If asked, he would struggle to give a reason for doing this. It just felt right. He thought it was a thing he should do, an interest he should maintain. It was also for these vague reasons that he’d kept an eye out for the names of his old friends on the estate, particularly the two boys he’d shared his childhood with. The boys he had never made contact with since leaving the Grove. Only one of those names had proved fruitful, and he’d kept tabs on its owner for quite some time. The other name was as good as lost.
Simon ran his hand across the roughened cover of the book. It felt calloused, like old skin. He turned back to the window and stared out at the night. He picked up the book and opened it, thumbing through the pages at random. Scrawls and scribbles; doodles and diagrams. A page from an old A-Z map was pasted over the centre pages, and the word ‘Loculus’ was written in black pen and underlined several times on the back page; other words had been written, too, the handwriting different for almost every one.
He turned to page twenty-nine and stared at the words he knew he’d find there. His own handwriting, years out of date, looked like a fake, a forgery. But he had written the words himself, just after the single biggest event of his life. This single sentence was the reason he knew the book was the same one he had owned when he was ten years old.
The Concrete Grove is a doorway to Creation
He had never known what the phrase meant, but it had been in his head when he and his friends had emerged from the derelict tower block that morning, battered and bruised and covered in filth. Like a message in a bottle, it was meant for him: a warning, a declaration of war, a reminder from his childhood self that he could never escape the shadows of his past.
He shut his eyes and closed the book, placing the palm of his hand across the cover, as if trying to hide it from view. He felt like crying, but he wasn’t sure why. Sorrow grasped him, squeezing him tight.
“I need a drink,” he said. He was already feeling light-headed, two Martinis to the wind, and he had a long way to drive later. But he no longer wanted to drink alone; he needed company, even if it was the company of strangers.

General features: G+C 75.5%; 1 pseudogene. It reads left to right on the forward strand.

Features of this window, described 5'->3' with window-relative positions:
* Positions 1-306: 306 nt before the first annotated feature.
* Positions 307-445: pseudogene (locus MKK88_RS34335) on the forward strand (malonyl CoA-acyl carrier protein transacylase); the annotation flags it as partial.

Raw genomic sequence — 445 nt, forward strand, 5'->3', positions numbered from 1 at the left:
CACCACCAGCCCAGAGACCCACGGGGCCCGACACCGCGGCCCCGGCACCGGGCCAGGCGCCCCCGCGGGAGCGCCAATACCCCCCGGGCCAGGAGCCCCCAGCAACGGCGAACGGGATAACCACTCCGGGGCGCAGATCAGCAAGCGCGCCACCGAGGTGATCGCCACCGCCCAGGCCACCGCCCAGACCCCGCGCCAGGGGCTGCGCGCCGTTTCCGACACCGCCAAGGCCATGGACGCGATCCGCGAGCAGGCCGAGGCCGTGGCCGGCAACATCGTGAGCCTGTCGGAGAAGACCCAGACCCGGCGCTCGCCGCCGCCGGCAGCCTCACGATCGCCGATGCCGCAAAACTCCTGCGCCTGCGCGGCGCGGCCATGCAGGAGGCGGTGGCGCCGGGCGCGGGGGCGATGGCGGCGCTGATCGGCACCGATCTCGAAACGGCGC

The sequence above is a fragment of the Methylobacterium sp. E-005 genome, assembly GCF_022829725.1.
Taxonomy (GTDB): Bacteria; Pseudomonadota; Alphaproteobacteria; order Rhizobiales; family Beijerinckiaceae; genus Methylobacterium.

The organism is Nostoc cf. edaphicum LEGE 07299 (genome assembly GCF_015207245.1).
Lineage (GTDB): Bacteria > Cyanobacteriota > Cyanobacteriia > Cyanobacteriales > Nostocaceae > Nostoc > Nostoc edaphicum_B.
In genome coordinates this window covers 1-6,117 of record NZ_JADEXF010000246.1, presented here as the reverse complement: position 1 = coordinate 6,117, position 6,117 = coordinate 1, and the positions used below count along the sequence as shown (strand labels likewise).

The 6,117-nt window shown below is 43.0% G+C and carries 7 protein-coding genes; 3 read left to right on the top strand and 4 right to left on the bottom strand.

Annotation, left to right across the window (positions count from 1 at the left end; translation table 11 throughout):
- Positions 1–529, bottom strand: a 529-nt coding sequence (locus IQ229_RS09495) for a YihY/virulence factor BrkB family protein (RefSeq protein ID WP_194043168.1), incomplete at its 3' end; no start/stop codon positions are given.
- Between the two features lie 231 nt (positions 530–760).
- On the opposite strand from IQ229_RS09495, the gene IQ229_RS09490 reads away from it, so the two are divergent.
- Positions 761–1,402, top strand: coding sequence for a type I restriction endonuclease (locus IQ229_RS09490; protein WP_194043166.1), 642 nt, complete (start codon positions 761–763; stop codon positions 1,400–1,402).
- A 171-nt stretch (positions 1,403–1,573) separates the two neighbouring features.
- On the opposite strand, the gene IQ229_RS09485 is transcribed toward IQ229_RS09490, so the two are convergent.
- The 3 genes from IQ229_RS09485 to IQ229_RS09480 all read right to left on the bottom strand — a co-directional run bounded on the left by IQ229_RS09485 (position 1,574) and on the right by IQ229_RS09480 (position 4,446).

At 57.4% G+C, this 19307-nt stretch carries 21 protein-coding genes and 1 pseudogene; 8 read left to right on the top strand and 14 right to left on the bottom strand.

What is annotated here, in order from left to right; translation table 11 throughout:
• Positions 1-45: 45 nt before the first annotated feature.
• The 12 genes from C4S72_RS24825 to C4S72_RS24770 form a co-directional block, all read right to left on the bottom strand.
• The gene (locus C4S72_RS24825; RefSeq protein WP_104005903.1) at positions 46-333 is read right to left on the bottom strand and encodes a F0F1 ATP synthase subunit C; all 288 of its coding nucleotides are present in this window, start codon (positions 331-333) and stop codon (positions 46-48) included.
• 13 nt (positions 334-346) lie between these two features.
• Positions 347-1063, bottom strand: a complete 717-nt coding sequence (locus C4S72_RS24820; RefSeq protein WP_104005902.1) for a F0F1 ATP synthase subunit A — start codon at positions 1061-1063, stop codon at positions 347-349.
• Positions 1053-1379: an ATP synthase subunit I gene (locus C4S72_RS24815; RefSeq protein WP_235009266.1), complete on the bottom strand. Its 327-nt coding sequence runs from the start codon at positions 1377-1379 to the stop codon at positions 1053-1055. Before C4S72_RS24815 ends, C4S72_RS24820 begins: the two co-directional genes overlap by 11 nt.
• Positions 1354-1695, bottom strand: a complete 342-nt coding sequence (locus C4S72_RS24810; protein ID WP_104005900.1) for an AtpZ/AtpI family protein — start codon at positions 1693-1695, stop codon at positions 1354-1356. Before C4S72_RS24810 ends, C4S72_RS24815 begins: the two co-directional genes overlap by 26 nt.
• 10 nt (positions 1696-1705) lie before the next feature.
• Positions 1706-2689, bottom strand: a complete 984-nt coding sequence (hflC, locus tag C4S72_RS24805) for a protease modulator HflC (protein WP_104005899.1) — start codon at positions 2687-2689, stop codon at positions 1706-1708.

Making a decision, Simon put on a T-shirt and checked his reflection in the mirror. Then he grabbed his coat, shrugging it on as he crossed to the door of the penthouse flat, went out onto the private landing and pressed the button for the lift. He watched the lift lights flash on and off as he waited, showing the elevator climbing through the floors. He experienced the absurd notion that somebody was in the lift, coming to meet him.
The lift doors opened, and after only a slight pause he stepped inside the empty chamber, hitting the button for the ground floor. Nobody else got on during the downward journey. It was late – the other tenants in the building were either entertaining at home, enjoying a quiet Friday evening in, or out and about in the pubs and clubs of the capital. He had picked this apartment block specially, because none of his neighbours was aged over thirty-five and they were all well-heeled executive types, with busy social lives. This was a young place, a vibrant environment, and the endless activity in the rooms and corridors helped him not to dwell on the past – or, at least, the parts of the past that he could remember with any real clarity.